With President Donald Trump deploying 7,000 troops this month to help the U.S. Border Patrol confront a migrant caravan from Central America, one important question stands out: How well are government forces trained to deal with a large group of civilians?

The migrants are unarmed, though several of them reportedly threw rocks at Mexican officers as they crossed that country’s border a few weeks ago. Trump recently said any rocks thrown at troops would be considered a rifle after a reporter asked if the military would fire at the migrants.

“We’re not going to put up with that. They want to throw rocks at our military, our military fights back,” Trump said. He later backtracked on his comments, saying that migrants would be arrested instead.

An estimated 4,000 migrants are traveling hundreds of miles to the border. As of Tuesday morning, the group was gathered inside a stadium in Mexico City.

Reveal asked Customs and Border Protection about the kind of training officers would complete in anticipation of the migrants’ arrival. The agency provided a statement saying officers will be “participating in operational readiness exercises.” It didn’t respond to a reporter’s follow-up questions.

Reveal posed the same questions to the Department of Defense. General Terrence John O’Shaughnessy, the commander leading the border operation, told reporters last week that troops would receive use-of-force training.

“We are, in fact, as an example, setting up training programs that’ll be all the way from a large-scale mass training that will then go down to unit training,” he said.

Pentagon spokesman Jamie Davis told Reveal that training will depend on each troop’s assignment. He said he didn’t immediately have details about what the training would entail.

“I don’t have that in front of me,” he said.

In general, soldiers are instructed to use force to defend themselves from “imminent threat of physical injury or death,” as well as to overcome resistance during an arrest, prevent destruction of military property, or to control or restrain animals, according to a Department of Defense directive obtained by the Federation of American Scientists. They are also trained in “scaled use of force,” which includes a variety of nonlethal tactics such as voice commands, pepper spray and batons.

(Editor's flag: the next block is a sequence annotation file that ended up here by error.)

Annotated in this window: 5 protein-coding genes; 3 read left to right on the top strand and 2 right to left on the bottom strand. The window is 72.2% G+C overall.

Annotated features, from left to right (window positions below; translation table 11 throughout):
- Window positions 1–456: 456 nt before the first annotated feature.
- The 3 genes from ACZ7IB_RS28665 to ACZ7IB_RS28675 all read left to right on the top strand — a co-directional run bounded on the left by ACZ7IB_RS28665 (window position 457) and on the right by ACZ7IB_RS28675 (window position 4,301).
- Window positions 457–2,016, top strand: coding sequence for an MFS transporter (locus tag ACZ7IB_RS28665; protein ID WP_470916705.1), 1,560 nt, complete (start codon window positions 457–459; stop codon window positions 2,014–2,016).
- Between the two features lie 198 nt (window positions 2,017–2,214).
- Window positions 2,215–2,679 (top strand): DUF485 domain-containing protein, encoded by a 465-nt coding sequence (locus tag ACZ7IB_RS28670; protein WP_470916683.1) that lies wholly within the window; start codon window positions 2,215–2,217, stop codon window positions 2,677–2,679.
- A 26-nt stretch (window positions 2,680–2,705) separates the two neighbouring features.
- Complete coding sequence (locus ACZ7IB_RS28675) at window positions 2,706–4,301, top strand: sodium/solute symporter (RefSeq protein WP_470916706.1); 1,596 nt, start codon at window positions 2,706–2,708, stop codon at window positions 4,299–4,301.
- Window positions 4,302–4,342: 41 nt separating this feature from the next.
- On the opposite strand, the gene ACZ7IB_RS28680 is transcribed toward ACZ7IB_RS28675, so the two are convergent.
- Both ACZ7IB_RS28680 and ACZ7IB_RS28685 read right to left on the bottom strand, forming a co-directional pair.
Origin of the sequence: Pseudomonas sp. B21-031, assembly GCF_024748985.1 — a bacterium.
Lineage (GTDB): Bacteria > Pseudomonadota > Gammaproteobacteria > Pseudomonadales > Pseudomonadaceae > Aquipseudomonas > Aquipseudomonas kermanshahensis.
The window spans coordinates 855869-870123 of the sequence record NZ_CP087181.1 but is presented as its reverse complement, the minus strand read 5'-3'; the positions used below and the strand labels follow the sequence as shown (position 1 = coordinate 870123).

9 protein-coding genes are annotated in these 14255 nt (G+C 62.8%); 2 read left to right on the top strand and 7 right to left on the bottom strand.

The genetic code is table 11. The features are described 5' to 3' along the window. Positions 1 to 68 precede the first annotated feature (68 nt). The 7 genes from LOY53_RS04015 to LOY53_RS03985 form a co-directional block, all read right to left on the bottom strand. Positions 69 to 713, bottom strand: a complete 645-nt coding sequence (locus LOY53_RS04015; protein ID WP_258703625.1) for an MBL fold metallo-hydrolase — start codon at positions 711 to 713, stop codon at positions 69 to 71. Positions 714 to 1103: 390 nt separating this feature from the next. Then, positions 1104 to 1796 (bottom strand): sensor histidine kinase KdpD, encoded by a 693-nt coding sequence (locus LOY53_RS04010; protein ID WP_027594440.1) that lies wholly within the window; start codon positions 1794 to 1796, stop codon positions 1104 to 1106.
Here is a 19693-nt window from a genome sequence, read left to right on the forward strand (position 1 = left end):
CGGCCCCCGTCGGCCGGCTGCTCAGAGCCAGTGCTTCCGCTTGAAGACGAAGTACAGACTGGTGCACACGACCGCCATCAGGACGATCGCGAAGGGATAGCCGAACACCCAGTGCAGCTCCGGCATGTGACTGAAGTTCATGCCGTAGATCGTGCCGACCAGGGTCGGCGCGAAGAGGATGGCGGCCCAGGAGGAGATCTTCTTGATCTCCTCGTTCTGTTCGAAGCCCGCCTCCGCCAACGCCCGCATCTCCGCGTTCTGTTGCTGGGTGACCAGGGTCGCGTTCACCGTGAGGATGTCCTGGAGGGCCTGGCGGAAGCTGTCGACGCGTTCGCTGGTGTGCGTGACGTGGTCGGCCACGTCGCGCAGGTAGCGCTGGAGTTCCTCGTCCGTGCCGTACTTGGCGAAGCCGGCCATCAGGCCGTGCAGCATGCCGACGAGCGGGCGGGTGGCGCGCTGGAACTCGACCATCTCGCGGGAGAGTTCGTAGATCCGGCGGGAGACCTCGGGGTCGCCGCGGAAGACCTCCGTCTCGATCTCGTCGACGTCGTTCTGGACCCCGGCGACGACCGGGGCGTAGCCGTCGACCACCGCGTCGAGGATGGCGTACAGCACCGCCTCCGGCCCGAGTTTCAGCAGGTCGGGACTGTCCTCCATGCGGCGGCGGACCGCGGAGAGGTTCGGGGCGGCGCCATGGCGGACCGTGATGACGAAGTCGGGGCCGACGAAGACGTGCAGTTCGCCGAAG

Besides the thousands of troops, the military will be providing helicopters “to support the movement of CBP tactical personnel,” as well as medical teams, temporary housing, light towers and fencing materials like barbed wire, according to the Department of Defense.

Then there are the so-called militia groups who say they are headed to the border to confront the caravan.

Although some of them may be veterans, most of these armed civilians won’t have the same formal use-of-force training that the military provides. The militias are governed by another set of rules: Forty-one states have laws restricting private military activity, including Arizona, Texas and California.

Meanwhile, the migrants have about 600 miles between them and the U.S.-Mexico border. It’s unclear how many will actually make it to the U.S. border.

The last caravan that formed in Central America totaled about 1,500 migrants. By the time it reached San Diego in May, it had dwindled to a few hundred.

Have a news tip related to immigration for Reveal? Send it to border@revealnews.org.

Laura C. Morel can be reached at lmorel@revealnews.org. Follow her on Twitter: @lauracmorel.

Laura C. Morel is a reporter for Reveal, covering immigration.

She previously was a reporter at the Tampa Bay Times, where she covered criminal justice issues. She was a 2017 finalist for a Livingston Award, which recognizes young journalists, for an investigation with two other reporters into Walmart’s excessive use of police resources.

In 2016, Morel became one of Reveal’s inaugural investigative fellows. The program, aimed at increasing diversity among the ranks of investigative journalists, offers reporters embedded at their home outlets the training and mentoring to pursue an investigative project. Morel’s fellowship project exposed the extent of Florida’s gun theft problem.